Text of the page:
Looking for specific school districts to have specific and clearly stated policies in place, rather than just guidelines, is key, according to advocates. These policies would ideally include sexual orientation and gender expression on a list of protected categories and groups. 

Having gender and sexual identity-related protections on the books means that it doesn't depend on one teacher or one staff member having an accepting attitude—the protections are on paper.

Without that, “if somebody leaves, if somebody moves on, there is a continuance of care,” says Mesa teacher Staas. “It also gives parents that legal leg to stand on.” 

For example, if a school district governing board does adopt a policy limiting the access of LGBTQ students to certain supports, or an anti-trans definition of gender, it doesn’t change the underlying federal protections that students have. 

(Theo Grace Quest)

INTERVIEW THE SCHOOL STAFF

School leaders have a responsibility to make sure that every student has a safe and positive experience, including LGBTQ+ students, say parents and advocates. 

They suggest setting up a meeting with a school principal, counselor and any relevant staff before their student starts at a new school. The goal, though, should be to speak with the most senior person on the campus. 

Families should expect school leaders to prioritize safety and privacy, said Paul Bixler, a trans woman and Liberty Elementary School District governing board member.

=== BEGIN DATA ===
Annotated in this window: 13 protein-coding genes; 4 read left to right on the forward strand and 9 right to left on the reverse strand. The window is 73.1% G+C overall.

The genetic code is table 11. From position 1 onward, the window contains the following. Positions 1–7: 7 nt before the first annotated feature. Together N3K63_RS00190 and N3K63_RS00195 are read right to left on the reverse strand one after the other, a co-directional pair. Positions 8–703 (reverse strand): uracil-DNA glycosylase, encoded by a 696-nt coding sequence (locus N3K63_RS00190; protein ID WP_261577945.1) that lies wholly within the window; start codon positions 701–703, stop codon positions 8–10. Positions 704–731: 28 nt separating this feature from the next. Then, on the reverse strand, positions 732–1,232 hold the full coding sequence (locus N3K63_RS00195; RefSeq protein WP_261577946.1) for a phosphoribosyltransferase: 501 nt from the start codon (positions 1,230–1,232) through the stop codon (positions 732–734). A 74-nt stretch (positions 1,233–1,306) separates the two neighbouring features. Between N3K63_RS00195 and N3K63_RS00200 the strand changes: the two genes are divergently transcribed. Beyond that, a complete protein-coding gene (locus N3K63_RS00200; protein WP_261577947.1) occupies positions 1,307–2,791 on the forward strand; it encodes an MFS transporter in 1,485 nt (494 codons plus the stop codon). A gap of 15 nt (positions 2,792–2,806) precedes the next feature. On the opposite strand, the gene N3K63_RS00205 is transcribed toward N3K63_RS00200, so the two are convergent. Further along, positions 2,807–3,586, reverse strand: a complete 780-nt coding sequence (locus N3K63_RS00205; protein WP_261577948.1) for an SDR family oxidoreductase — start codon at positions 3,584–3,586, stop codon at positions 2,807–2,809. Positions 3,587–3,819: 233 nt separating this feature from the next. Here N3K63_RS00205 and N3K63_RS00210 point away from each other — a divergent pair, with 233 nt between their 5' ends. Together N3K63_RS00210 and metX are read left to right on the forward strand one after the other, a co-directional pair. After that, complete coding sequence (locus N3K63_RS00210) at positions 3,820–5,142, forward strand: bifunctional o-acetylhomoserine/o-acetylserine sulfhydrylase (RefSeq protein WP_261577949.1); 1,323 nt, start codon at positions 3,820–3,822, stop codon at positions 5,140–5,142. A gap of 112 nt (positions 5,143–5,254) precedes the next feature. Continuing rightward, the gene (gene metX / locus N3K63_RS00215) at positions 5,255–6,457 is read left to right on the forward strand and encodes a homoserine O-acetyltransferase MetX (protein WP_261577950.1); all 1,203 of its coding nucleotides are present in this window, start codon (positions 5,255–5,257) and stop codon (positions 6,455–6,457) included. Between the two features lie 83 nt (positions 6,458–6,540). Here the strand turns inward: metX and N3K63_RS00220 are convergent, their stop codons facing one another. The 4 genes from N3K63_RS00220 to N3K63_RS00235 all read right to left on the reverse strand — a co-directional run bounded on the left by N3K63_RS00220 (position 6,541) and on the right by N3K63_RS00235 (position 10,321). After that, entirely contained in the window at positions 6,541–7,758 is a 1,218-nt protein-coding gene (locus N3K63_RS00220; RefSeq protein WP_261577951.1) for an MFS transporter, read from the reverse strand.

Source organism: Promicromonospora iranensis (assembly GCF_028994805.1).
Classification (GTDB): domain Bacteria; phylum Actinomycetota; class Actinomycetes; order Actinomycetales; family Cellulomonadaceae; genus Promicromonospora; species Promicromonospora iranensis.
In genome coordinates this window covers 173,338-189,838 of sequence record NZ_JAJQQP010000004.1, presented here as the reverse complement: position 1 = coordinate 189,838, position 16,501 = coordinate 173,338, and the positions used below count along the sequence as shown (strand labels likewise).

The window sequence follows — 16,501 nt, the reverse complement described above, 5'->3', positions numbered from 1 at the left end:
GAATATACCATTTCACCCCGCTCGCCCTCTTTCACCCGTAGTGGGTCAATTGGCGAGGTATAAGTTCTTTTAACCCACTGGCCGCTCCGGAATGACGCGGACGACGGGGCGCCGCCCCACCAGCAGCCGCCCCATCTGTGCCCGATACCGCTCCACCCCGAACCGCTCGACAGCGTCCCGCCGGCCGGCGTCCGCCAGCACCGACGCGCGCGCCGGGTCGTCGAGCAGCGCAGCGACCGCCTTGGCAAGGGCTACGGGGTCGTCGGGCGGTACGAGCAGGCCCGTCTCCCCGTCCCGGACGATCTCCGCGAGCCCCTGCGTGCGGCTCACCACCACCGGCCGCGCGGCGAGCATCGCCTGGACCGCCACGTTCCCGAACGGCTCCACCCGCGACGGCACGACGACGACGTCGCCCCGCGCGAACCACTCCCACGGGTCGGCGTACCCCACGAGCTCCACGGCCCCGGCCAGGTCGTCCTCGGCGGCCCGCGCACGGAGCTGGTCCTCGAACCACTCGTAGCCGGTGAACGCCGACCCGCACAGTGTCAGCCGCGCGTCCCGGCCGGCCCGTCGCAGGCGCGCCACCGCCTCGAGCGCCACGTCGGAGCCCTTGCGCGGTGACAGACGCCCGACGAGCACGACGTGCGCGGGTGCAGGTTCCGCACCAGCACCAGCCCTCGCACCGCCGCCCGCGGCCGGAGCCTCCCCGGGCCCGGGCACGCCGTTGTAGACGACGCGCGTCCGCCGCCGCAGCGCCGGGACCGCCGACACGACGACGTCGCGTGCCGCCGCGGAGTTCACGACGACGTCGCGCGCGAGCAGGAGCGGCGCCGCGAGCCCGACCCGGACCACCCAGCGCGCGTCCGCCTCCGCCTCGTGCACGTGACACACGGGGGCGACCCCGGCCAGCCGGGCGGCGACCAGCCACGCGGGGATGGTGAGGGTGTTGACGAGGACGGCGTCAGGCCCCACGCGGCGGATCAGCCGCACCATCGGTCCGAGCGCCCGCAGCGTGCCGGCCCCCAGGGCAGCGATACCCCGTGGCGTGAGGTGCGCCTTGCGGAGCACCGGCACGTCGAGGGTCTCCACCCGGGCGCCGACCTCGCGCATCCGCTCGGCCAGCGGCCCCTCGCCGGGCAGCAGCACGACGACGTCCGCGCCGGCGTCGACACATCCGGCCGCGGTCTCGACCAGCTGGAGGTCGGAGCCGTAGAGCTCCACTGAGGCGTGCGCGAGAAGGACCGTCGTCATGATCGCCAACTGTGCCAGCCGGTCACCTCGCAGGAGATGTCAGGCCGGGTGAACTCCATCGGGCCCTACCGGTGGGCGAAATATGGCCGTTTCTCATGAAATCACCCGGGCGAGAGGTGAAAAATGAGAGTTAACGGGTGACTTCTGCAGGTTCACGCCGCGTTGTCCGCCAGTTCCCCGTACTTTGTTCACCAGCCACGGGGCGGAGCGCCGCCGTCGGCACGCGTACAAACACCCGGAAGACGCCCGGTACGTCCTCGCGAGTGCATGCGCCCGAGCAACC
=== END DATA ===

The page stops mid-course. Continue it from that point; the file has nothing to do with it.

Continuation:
“If there is a protective, positive attitude toward student use in something as simple as a restroom, that will flow into everything else,” Bixler said. 

Ideally,  families create a gender support plan with the administration to cover a student’s preferred name and pronouns, bathroom use and other areas where their gender identity may intersect with their experience at school. 

[See tips for creating a school transition plan from the Human Rights Campaign Foundation here. An anti-bullying professional development training can be found here. ] 

In one example, Lizette Trujillo, a Tucson parent and a member of the Human Rights Campaign Parents for Transgender Equality Council, wrote her son’s school a letter stating her expectations for how her son would be treated. 

“People will treat our children the way we do - so we have to set the tone that is loving and supportive of who they are,” Trujillo, who has advocated at the school board and state legislative level, said. “We want to make it the expectation, and not the exception.” 

If a student is not yet ready to publicly share their gender identity, families don’t have to disclose to school officials that a student is trans. 

For cases in which an administration appears reluctant to support the safety and comfort of an LGBTQ+ student, families can always escalate their concern to the Arizona Department of Education, the federal Office of Civil Rights, or the U.S. Department of Education. 

(Theo Grace Quest)

WHAT SOCIAL CLUBS ARE AVAILABLE?

Student clubs can be a helpful way for young people to learn social skills and make connections beyond academics. A school that has a Gender and Sexuality Alliance, or GSA, formerly known as a Gay-Straight Alliance, can signal a supportive environment for LGBTQ+ students. 

Students with access to a GSA are less likely to hear homophobic slurs, or feel unsafe regarding their sexual orientation and gender expression, according to GLSEN’s 2021 survey on LGBTQ student experiences in school.